Barnegat Bay Partnership

 Blog Post and photographs Copyright (C)Wind. All rights reserved.

Tuesday, January 2, 2024

RD Approved Grazing Board! @eatrightpro @eatrightnj #haveaplant #gardencuizine

Best Wishes for a 

Healthy and Happy New Year 2024!

Happy New Year everyone! I'm proud to be featured in a recent Every Day Health article (link below) with my take on an RD approved Grazing Board. Grazing boards are spin offs of charcuterie appetizer boards.

Grazing boards (also called graze boards) feature a selection of nibbles that can be served to your family or guests before the main course. They can also be served after a main course for visiting family or friends. 

This New Years, RD approved, grazing board features sustainable, protein-packed, legumes, namely black-eyed peas - called Hoppin' John. Black-eyed peas bring good health, joy, good luck and peace, which we all sure need more of in this world.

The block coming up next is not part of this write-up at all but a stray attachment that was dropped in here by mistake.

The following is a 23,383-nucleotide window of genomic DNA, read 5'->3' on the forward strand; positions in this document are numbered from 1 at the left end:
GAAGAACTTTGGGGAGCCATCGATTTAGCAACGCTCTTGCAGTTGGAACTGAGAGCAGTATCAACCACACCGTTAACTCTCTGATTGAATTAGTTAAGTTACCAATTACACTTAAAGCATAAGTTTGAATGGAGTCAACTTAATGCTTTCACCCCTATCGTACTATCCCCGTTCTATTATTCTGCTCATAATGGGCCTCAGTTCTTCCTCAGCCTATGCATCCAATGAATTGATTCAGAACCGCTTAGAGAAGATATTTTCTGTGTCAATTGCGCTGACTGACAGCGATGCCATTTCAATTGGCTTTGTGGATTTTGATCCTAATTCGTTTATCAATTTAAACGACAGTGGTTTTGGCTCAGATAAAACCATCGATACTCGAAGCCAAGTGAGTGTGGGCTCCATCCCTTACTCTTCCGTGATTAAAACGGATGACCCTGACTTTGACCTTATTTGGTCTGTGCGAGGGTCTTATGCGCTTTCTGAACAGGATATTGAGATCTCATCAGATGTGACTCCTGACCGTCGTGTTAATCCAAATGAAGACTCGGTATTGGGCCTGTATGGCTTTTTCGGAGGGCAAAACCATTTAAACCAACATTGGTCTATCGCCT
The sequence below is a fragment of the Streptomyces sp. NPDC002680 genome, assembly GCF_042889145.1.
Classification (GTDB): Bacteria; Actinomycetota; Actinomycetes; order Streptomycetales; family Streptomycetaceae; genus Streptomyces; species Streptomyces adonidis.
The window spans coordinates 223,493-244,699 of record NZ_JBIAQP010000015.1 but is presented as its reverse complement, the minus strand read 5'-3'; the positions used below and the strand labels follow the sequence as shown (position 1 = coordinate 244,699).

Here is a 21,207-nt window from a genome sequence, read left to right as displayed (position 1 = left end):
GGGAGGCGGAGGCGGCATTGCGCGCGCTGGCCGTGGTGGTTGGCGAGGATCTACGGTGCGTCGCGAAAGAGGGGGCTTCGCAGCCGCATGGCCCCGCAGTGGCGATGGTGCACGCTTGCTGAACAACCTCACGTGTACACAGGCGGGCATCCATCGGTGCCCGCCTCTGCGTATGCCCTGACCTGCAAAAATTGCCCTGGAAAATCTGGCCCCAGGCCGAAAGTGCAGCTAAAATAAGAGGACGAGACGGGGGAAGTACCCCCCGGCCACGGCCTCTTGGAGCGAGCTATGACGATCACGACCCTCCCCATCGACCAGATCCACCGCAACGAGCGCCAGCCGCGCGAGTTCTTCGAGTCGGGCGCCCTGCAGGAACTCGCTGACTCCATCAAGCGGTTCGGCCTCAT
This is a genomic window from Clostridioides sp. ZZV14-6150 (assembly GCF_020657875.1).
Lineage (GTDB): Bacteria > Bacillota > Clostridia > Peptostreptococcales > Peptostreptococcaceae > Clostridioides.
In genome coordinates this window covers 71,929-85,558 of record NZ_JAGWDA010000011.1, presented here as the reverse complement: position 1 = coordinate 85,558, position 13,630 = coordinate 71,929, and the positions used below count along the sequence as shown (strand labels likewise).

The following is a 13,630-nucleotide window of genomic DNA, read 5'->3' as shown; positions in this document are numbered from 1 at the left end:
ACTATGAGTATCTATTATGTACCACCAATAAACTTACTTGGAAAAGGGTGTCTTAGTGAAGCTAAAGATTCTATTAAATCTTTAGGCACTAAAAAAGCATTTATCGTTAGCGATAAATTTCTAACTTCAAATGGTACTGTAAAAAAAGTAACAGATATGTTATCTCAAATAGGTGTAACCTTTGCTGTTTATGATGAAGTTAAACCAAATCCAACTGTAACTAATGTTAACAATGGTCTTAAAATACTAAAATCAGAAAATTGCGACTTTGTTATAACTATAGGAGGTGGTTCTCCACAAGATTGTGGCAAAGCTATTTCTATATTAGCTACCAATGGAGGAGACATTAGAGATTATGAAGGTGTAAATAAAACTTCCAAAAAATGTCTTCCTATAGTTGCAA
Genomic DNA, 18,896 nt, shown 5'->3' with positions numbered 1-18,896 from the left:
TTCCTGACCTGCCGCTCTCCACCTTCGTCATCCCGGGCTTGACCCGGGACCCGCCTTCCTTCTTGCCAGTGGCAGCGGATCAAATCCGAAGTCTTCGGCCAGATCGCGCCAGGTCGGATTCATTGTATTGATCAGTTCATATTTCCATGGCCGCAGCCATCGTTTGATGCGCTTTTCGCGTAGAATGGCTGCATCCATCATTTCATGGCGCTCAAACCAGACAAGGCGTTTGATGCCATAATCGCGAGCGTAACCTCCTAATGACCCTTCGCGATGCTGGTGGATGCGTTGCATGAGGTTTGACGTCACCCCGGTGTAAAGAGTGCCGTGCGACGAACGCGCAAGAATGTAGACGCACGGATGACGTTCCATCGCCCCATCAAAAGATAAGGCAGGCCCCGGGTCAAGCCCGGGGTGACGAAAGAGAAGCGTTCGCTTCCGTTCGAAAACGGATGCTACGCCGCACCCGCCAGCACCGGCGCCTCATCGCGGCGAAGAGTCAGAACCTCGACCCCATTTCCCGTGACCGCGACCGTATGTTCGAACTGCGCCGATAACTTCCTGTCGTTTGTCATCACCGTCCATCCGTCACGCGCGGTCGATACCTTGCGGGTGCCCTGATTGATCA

Ingredients for Diana Wind's dietitian approved - healthy grazing board:

  • Hoppin' John: black-eyed peas (also known as pulses or legumes) - precooked and ready to heat and serve
  • Fruit cups (we used strawberries, blueberries with plain Greek yogurt)
  • Yogurt or whipped cream for the fruit dip (Cinnamon Bionico sauce is always a winner too! Recipe included below)
  • Basket or bowl of whole fruits: bananas, apples, clementines, grapes (and/or other favorite fruits)
  • Carrot sticks
  • Celery sticks (and/or any other veggies you want to use; including, but not limited to: red bell pepper strips, cucumbers, radishes and cherry tomatoes)
  • Hummus dip for the veggies (we used store bought)
  • Cheddar cheese (or any of your favorite cheese, with some cut into star shapes)
  • Jalapeno Pepper Jack cheese (cut into star shapes)